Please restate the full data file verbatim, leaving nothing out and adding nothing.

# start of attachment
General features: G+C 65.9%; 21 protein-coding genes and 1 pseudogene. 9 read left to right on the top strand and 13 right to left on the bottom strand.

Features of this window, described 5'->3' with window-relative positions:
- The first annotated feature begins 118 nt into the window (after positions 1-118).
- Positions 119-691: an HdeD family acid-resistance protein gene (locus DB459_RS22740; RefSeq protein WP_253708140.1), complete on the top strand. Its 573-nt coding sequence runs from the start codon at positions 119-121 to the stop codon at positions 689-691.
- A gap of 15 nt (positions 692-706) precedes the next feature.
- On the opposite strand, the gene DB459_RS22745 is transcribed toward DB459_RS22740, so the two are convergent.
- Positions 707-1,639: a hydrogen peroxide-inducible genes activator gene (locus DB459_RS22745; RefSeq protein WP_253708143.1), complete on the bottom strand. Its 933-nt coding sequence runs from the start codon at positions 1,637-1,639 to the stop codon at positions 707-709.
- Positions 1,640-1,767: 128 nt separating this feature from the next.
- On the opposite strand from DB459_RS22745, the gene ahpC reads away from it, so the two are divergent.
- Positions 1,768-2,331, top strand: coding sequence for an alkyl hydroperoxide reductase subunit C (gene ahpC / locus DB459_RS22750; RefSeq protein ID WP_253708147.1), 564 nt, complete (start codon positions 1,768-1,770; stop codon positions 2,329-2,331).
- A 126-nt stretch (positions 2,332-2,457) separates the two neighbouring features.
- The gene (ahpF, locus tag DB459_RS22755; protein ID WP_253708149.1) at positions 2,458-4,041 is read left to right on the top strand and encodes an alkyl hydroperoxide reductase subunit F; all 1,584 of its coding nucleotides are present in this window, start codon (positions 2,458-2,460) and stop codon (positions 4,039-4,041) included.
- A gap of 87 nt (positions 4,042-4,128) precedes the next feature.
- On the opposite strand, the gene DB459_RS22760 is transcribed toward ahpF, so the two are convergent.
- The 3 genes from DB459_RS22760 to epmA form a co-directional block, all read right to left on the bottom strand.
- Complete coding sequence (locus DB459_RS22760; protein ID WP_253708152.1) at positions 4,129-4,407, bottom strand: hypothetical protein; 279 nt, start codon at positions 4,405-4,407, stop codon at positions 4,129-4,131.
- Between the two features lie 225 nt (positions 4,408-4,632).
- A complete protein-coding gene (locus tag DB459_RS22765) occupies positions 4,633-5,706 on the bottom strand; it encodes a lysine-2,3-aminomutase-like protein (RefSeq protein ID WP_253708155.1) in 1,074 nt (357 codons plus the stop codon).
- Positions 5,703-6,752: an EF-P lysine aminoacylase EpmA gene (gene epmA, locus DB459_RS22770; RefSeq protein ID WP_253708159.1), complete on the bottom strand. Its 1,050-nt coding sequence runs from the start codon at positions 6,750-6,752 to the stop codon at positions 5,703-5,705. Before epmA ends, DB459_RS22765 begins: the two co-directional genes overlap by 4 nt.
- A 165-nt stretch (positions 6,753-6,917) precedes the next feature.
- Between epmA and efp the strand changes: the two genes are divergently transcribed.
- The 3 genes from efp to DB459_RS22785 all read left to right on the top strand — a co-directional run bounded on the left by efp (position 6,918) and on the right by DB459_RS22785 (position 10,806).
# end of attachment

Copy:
General features: G+C 65.9%; 21 protein-coding genes and 1 pseudogene. 9 read left to right on the top strand and 13 right to left on the bottom strand.

Features of this window, described 5'->3' with window-relative positions:
- The first annotated feature begins 118 nt into the window (after positions 1-118).
- Positions 119-691: an HdeD family acid-resistance protein gene (locus DB459_RS22740; RefSeq protein WP_253708140.1), complete on the top strand. Its 573-nt coding sequence runs from the start codon at positions 119-121 to the stop codon at positions 689-691.
- A gap of 15 nt (positions 692-706) precedes the next feature.
- On the opposite strand, the gene DB459_RS22745 is transcribed toward DB459_RS22740, so the two are convergent.
- Positions 707-1,639: a hydrogen peroxide-inducible genes activator gene (locus DB459_RS22745; RefSeq protein WP_253708143.1), complete on the bottom strand. Its 933-nt coding sequence runs from the start codon at positions 1,637-1,639 to the stop codon at positions 707-709.
- Positions 1,640-1,767: 128 nt separating this feature from the next.
- On the opposite strand from DB459_RS22745, the gene ahpC reads away from it, so the two are divergent.
- Positions 1,768-2,331, top strand: coding sequence for an alkyl hydroperoxide reductase subunit C (gene ahpC / locus DB459_RS22750; RefSeq protein ID WP_253708147.1), 564 nt, complete (start codon positions 1,768-1,770; stop codon positions 2,329-2,331).
- A 126-nt stretch (positions 2,332-2,457) separates the two neighbouring features.
- The gene (ahpF, locus tag DB459_RS22755; protein ID WP_253708149.1) at positions 2,458-4,041 is read left to right on the top strand and encodes an alkyl hydroperoxide reductase subunit F; all 1,584 of its coding nucleotides are present in this window, start codon (positions 2,458-2,460) and stop codon (positions 4,039-4,041) included.
- A gap of 87 nt (positions 4,042-4,128) precedes the next feature.
- On the opposite strand, the gene DB459_RS22760 is transcribed toward ahpF, so the two are convergent.
- The 3 genes from DB459_RS22760 to epmA form a co-directional block, all read right to left on the bottom strand.
- Complete coding sequence (locus DB459_RS22760; protein ID WP_253708152.1) at positions 4,129-4,407, bottom strand: hypothetical protein; 279 nt, start codon at positions 4,405-4,407, stop codon at positions 4,129-4,131.
- Between the two features lie 225 nt (positions 4,408-4,632).
- A complete protein-coding gene (locus tag DB459_RS22765) occupies positions 4,633-5,706 on the bottom strand; it encodes a lysine-2,3-aminomutase-like protein (RefSeq protein ID WP_253708155.1) in 1,074 nt (357 codons plus the stop codon).
- Positions 5,703-6,752: an EF-P lysine aminoacylase EpmA gene (gene epmA, locus DB459_RS22770; RefSeq protein ID WP_253708159.1), complete on the bottom strand. Its 1,050-nt coding sequence runs from the start codon at positions 6,750-6,752 to the stop codon at positions 5,703-5,705. Before epmA ends, DB459_RS22765 begins: the two co-directional genes overlap by 4 nt.
- A 165-nt stretch (positions 6,753-6,917) precedes the next feature.
- Between epmA and efp the strand changes: the two genes are divergently transcribed.
- The 3 genes from efp to DB459_RS22785 all read left to right on the top strand — a co-directional run bounded on the left by efp (position 6,918) and on the right by DB459_RS22785 (position 10,806).